Saturday, April 30, 2011

The General Elections - die die also must say

These are interesting times. As some have already pointed out, this elections will prove to be a watershed one. A milestone. Whatever the outcome and no matter how much MM Lee wants to downplay it, I believe the consequences will be immense and the results will significantly shape the Singapore of tomorrow.

I am not a political commentator and generally have stayed away from directly commenting on political issues. Maybe indirectly shoot some arrows, but generally I have been quite content to just grumble from the sidelines. I am generally not a political person. Afterall am I not a happy-happy beneficiary of the stable gahment that has allowed me to be educated and trained to be able to provide for my family as a medical professional? I am comfortably ensconced in Singapore society. What is there to really complain about? When I am overseas, who do you think I root for, and defend when others criticize developments in Singapore?

So the recent outpouring of apparent wrath against the ruling party in this 2011 elections seems a bit of a mystery to me. Has not the gahment of Singapore, achieved wonders in bringing a resourceless Singapore into developed nation status? We are the envy of many around the world. The little red dot is only little on the map; we punch way above our weight in the world. By any measure, we have a fantastic gahment here in Singapore.

Yet people are unhappy. Why? Minister George Yeo, MP for Aljunied accused the opposition for imposing an emotional burden on the voters, yet paradoxically, here lies the true emotional burden - that the electorate must struggle between supporting an otherwise effective gahment, and the feeling of heaviness and dissatisfaction, that somehow things are not as good as the official statistics tell us.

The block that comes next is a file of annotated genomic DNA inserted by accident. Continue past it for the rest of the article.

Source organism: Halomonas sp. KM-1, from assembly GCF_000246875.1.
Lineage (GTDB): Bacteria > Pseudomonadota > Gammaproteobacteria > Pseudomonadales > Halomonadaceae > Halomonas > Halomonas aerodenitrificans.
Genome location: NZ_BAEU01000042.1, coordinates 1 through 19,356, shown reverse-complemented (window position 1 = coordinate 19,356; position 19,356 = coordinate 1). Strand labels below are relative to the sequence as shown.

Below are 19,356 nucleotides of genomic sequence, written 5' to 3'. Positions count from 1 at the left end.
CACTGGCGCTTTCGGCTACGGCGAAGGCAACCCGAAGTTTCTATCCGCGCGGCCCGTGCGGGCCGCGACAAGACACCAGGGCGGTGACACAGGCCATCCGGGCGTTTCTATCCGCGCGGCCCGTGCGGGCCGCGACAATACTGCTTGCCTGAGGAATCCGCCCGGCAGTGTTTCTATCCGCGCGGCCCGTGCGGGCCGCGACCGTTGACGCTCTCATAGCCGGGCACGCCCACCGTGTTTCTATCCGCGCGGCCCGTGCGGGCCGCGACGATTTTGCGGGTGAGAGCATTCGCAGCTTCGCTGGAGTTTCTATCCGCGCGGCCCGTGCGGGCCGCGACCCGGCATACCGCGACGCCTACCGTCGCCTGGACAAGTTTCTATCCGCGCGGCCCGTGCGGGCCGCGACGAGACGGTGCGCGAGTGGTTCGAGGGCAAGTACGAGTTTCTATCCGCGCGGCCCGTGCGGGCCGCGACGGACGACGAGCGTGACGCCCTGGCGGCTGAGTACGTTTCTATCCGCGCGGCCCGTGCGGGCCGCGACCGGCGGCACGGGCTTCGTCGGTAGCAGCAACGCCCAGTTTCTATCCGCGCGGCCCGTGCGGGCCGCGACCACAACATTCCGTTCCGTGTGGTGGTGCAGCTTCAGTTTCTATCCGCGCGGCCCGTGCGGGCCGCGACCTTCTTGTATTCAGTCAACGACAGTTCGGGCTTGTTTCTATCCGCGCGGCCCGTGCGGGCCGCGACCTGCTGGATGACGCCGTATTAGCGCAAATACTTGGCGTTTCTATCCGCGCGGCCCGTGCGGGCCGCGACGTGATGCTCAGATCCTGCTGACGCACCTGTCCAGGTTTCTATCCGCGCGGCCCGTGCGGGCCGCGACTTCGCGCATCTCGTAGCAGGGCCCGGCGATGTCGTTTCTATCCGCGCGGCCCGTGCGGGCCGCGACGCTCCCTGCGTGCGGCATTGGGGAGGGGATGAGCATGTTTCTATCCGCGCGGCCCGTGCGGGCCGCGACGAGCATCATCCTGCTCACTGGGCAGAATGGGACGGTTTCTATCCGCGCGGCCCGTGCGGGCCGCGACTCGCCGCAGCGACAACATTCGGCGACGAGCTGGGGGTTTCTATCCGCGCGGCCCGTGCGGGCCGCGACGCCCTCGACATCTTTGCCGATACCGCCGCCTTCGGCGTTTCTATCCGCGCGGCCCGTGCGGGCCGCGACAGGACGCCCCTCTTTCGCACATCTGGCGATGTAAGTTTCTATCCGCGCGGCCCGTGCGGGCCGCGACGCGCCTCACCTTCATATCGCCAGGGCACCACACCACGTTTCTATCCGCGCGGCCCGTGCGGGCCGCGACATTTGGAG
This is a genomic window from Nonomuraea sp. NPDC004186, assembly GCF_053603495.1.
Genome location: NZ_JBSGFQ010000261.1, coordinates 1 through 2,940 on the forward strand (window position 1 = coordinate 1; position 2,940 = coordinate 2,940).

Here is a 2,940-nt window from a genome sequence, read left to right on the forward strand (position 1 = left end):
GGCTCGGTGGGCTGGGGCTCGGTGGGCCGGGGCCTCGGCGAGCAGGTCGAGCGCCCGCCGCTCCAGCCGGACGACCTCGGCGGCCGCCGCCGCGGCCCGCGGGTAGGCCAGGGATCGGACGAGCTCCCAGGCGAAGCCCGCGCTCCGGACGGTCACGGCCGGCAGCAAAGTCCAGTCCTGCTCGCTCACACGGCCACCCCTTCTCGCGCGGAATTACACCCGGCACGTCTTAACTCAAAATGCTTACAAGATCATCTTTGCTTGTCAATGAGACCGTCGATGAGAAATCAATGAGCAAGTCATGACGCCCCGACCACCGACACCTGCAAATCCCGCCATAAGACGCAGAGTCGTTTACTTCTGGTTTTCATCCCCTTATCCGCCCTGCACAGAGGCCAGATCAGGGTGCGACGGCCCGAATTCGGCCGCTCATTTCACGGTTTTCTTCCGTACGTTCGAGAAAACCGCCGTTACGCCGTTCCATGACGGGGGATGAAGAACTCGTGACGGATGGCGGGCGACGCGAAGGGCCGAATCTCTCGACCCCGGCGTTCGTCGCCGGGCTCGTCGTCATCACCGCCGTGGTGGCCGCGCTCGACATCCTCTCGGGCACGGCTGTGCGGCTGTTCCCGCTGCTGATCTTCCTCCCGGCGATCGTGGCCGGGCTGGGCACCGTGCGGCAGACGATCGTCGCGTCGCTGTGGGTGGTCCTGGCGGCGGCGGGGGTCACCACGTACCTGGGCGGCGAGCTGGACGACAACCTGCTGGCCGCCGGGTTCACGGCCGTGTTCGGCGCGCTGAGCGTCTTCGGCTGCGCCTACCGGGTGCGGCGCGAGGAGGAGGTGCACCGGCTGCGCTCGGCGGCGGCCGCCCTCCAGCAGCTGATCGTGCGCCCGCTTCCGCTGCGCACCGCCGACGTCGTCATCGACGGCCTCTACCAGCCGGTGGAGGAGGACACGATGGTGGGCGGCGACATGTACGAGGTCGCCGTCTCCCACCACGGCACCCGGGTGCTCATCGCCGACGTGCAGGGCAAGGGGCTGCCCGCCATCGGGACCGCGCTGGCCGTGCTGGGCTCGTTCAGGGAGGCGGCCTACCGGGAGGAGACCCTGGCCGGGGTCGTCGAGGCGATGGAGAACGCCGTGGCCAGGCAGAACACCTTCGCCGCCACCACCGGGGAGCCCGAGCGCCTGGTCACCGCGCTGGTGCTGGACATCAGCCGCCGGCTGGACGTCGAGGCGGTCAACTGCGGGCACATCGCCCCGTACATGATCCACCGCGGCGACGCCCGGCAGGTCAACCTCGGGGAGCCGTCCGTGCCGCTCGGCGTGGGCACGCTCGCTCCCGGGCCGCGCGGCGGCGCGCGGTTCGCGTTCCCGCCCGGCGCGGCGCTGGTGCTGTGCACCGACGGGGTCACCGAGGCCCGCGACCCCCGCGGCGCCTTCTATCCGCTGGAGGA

People feel marginalized and neglected. It is not that Singaporeans are xenophobic or hate foreigners, even though the tone of comments expressed during hustings may suggest it. No, Singaporeans are not xenophobic. It is merely the feeling that their own gahment appears to value foreigners more than its own citizenry. This is probably not true, but the perception is very pervasive. This is where I believe, the gahment has failed. It has failed in managing public perceptions and expectations with respect to immigration, foreign labour and economic growth. It is fantastic that our economy and GDP continue to chug along at a healthy rate, but the perception on the ground is that the benefits appear to accrue mostly to the elites and the wealthy in Singapore. The gahment's reach out to the poor, the weak and the marginalized is often grudging and calculative. Paltry sums considering the size of our budget surpluses and national reserves. Can we do more? Of course we can..... and please don't tell me this is tantamount to raiding our national reserves. MM Lee's comments about the elderly working till 85 was supremely insensitive although I don't think he intended it. Choosing to work till you are 85, is really not the same as being compelled to work to survive until 85.

Being in power, unchallenged power, for such a long period of our history has bred a level of complacency so that leaders do not feel that the public needs to understand or seriously discuss issues. The most expedient way of going where you want to go is unfortunately via a top-down dictatorial approach. This approach has been over-used. Has there been enough planning and discussions?.... Not much apparently.